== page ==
Posted by Anna Campbell Jun 10 2012, 12:02 am in Anna Campbell, anthologies, Bandita Booty, Caulke Abbey, Ghost stories, Launch, Mammoth Books, National Trust, novellas, Secondary romances, Short Stories, The Chinese Bed, The Ghost and Mrs. Muir, The Mammoth Book of Ghost Romance
by Anna Campbell
Hey, Banditas and Buddies!
Today is kind of a mini launch for a mini Anna Campbell.
Well, not that mini. It’s 13,000 words which translates to about 50 pages of a mass market paperback. Certainly enough to get your teeth into.
My long short story “The Chinese Bed” appears in the anthology THE MAMMOTH BOOK OF GHOST ROMANCE which is out on 7th June in print and digital format in the U.K., and as an e-book in North America. American readers can buy the print version on 7th August. But I’m pretty sure American Banditas can order it from the Book Depository who will post books without charging posting and packing anywhere in the world. I KNOW non-North American Banditas can order this great collection of supernatural love stories right now.
The Book Depository link is: http://www.bookdepository.co.uk/Mammoth-Ghost-Romance-Trisha-Telep/9781849014687 If you click on the cover at the top of this post, it will take you to Amazon.
Here’s a short excerpt to whet your ghostly appetites:
Marston Hall, Norfolk, 1818
Josiah heard the door open behind him. Odd how his senses remained so attuned to the world when he no longer existed as a physical entity. Then all thoughts but one fled his mind.
Isabella stared at him from the doorway.
“My love…” he choked out, stepping forward and reaching for her.
During their courtship, he’d inundated her with extravagant endearments. It had been a laughing game, how wildly he could compliment this woman he loved more than his life. He’d called her his treasure of Trebizond, his glorious angel of heaven, his exquisite diamond of Ind, his shining pearl of the Orient.
But all his playful words had meant only one thing. She was his love and he’d lay down his life for her.
Joy exploded with painful force. Surely he could touch her. If he could lift a book or open a door, surely he could touch this woman who turned his world to sunlight.
Still she didn’t speak.
He stepped closer, wondering at her silence, at her lack of movement toward him. She’d so rarely been still. It was part of the quicksilver brilliance of her character. She’d been endlessly fascinating, flashing like a jewel, his darling Isabella.
His darling Isabella who stared at him as though she beheld a monster.
Her expression made him pause before he reached for her. “Isabella?”
She was trembling and pale as she’d never been in life. He couldn’t mistake the terror in her beautiful black eyes. “Stay…stay away from me.”
Of all the shocks of the day, this was the worst. What the hell had happened on his wedding day? What the hell had he done?
“I don’t understand,” he said dully, lowering his hands to his sides.
“Don’t come near me.”
She sounded so frightened, his lovely girl who had never been frightened of anything in her whole life. This was the woman who galloped hell for leather at the most dangerous fences. This was the woman who faced down her ambitious father and insisted she’d marry no man but the Earl of Stansfield.
The Earl of Stansfield whom apparently she now loathed.
Questions jammed in his throat. Very carefully he stepped back, giving her space. He had to find out what was going on, but first he had to banish the dread from her expression. Her quivering fear struck him with painful force. He abhorred seeing it.
“I won’t touch you.” The words cut at him like razors. “Trust me, Isabella.”
A disbelieving huff of laughter escaped her as she retreated, preparing to flee.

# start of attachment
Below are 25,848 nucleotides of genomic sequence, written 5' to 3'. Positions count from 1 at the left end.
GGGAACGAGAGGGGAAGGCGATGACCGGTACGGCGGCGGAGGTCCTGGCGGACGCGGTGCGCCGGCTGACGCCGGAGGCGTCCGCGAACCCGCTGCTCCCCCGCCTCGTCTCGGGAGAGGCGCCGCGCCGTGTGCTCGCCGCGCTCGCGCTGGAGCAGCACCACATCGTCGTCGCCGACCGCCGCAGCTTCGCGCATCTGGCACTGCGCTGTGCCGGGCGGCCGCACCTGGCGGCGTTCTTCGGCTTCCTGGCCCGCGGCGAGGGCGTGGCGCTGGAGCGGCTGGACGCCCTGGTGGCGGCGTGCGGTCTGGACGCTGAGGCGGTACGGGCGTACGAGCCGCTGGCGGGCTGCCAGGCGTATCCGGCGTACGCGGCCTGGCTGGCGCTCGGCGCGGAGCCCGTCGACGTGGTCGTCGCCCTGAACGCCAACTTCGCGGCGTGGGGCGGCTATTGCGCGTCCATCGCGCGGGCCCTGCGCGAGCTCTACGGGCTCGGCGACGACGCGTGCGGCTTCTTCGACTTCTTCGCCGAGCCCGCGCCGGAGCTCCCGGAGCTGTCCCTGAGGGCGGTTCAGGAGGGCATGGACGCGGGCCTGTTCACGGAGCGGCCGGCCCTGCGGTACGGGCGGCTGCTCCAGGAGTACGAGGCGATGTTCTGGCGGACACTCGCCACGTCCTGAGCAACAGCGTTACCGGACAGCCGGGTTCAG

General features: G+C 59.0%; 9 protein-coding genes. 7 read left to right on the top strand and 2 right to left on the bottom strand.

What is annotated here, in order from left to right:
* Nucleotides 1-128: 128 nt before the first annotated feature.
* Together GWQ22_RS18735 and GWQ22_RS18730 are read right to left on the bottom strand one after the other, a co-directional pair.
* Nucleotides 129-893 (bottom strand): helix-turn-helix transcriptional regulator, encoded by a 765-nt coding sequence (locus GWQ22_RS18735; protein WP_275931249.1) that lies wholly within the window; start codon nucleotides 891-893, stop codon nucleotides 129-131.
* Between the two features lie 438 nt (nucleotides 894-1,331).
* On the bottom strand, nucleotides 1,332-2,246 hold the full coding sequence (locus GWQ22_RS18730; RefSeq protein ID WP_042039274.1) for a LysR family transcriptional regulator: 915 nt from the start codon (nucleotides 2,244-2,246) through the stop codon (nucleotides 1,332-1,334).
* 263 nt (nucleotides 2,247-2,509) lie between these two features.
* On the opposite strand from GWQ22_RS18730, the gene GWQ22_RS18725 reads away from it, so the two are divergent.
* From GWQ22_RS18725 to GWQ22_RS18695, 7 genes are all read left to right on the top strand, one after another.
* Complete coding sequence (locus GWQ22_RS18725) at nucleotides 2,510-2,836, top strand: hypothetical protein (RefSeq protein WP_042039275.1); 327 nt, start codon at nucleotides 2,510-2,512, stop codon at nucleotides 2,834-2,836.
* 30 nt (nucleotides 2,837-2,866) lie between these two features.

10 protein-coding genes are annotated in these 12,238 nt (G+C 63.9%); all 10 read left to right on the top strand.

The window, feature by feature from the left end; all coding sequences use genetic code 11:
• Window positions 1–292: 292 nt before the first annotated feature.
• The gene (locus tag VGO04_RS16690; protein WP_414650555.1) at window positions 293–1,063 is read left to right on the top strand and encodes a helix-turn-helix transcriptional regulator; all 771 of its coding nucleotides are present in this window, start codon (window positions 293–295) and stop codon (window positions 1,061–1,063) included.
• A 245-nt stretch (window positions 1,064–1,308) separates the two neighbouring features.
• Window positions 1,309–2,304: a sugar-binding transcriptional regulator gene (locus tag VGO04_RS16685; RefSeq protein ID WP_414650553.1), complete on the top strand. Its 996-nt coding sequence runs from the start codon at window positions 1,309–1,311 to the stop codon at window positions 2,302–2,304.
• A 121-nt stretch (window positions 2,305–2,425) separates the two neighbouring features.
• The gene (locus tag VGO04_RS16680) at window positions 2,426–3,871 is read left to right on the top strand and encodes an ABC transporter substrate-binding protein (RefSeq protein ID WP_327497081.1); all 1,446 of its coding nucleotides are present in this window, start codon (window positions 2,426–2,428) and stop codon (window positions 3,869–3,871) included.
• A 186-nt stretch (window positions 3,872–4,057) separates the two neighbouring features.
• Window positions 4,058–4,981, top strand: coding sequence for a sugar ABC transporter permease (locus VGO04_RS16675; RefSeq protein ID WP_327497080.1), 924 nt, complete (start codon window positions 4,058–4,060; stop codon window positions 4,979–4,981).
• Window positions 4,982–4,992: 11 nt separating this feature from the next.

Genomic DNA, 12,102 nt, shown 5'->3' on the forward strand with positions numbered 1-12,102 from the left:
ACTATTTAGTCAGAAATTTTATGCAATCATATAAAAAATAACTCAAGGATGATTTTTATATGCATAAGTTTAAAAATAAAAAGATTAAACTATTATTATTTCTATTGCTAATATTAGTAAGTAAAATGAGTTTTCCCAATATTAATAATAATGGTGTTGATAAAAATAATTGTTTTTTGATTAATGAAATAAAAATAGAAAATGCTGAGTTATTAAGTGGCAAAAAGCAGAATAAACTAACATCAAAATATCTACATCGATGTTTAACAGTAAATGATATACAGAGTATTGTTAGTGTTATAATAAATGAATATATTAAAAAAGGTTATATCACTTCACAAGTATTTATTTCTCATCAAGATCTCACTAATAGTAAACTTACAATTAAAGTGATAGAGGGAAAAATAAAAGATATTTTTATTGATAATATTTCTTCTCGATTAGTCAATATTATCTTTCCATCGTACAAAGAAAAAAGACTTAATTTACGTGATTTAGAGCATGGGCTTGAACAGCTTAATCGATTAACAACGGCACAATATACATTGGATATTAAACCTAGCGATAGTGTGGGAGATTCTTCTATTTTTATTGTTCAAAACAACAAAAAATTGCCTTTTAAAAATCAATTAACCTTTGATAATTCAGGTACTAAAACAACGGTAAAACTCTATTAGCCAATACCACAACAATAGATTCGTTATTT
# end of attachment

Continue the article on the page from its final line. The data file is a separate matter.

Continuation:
“No…” He surged toward her again before he remembered she didn’t want him to touch her. Quickly he lowered his arm but not before he caught another flash of terror in her eyes.
Whatever he’d done, it set his intrepid bride quaking with fear. Good God, what was going on here?
She lifted her chin, a poignant echo of the woman who had led him such a dance. She still wore the beautiful dress of blue French silk she’d had made for the wedding. Delicate pearls and summer flowers twined in her coils of shining black hair. “You can’t hurt me anymore.”
He frowned. “Hurt you? I don’t want to hurt you.”
“Don’t lie to me, Josiah.” She backed off surreptitiously as if afraid he’d pounce on her if he guessed she tried to escape.
“I’d never lie to you.”
Bitter cynicism tightened her expression, although at least she stopped edging away. “Of course you would.”
With every moment, he understood less. Foolishly he’d imagined he’d understand everything if he could just find Isabella. Well, he’d found her and the mysteries became more bewildering than ever. “Tell me what I did, Isabella.”
Something in his tone must have convinced her to take his question seriously. A series of emotions crossed her face, fugitive as summer lightning. Puzzlement. Anger. Then a deep sadness that matched the stabbing grief he’d felt waking without her and realizing he and his beloved were both dead.
Grim premonition gripped him. “Isabella?”
Her black gaze settled upon him, somber and lightless as he’d never seen it. “You murdered me, Josiah.”
I had great fun writing this story. I got to play a bit outside my usual sandpit. There are paranormal elements (well, d’uh!) and two romances rather than my usual one. The first couple, Josiah and Isabella, were parted in dramatic circumstances on their wedding day in 1749 (they’re the ghosts) and the second couple, Calista and Miles, are alive and kicking but facing difficulties before their wedding day in 1818. Each find themselves under the malign and magical influence of a cursed Chinese bed, hence the title.
The Chinese bed is based on a real piece of furniture although I’m not sure if it was ever cursed. In 2007, I visited Calke Abbey, a National Trust property in Derbyshire, and saw this magnificent bed with its beautiful hand-embroidered Chinese silk hangings. When the Trust took over the house in 1984, they had no idea the bed was even there (the house was a junk fest – the family never threw anything out and would have probably appeared on HOARDERS if the TV show had been around at the time).
It seems the bed was a gift in 1743 from the royal family to the Harpurs but they never even unpacked it. Which given how glorious it is rather blew my mind. Because the hangings have been safely locked away in their cedar presentation cases since they were made, they are as bright and fresh as if they’d been sewn yesterday. The image of this spectacular, unused bed with its gorgeous embroideries played on my imagination and eventually turned into the Chinese bed in this story.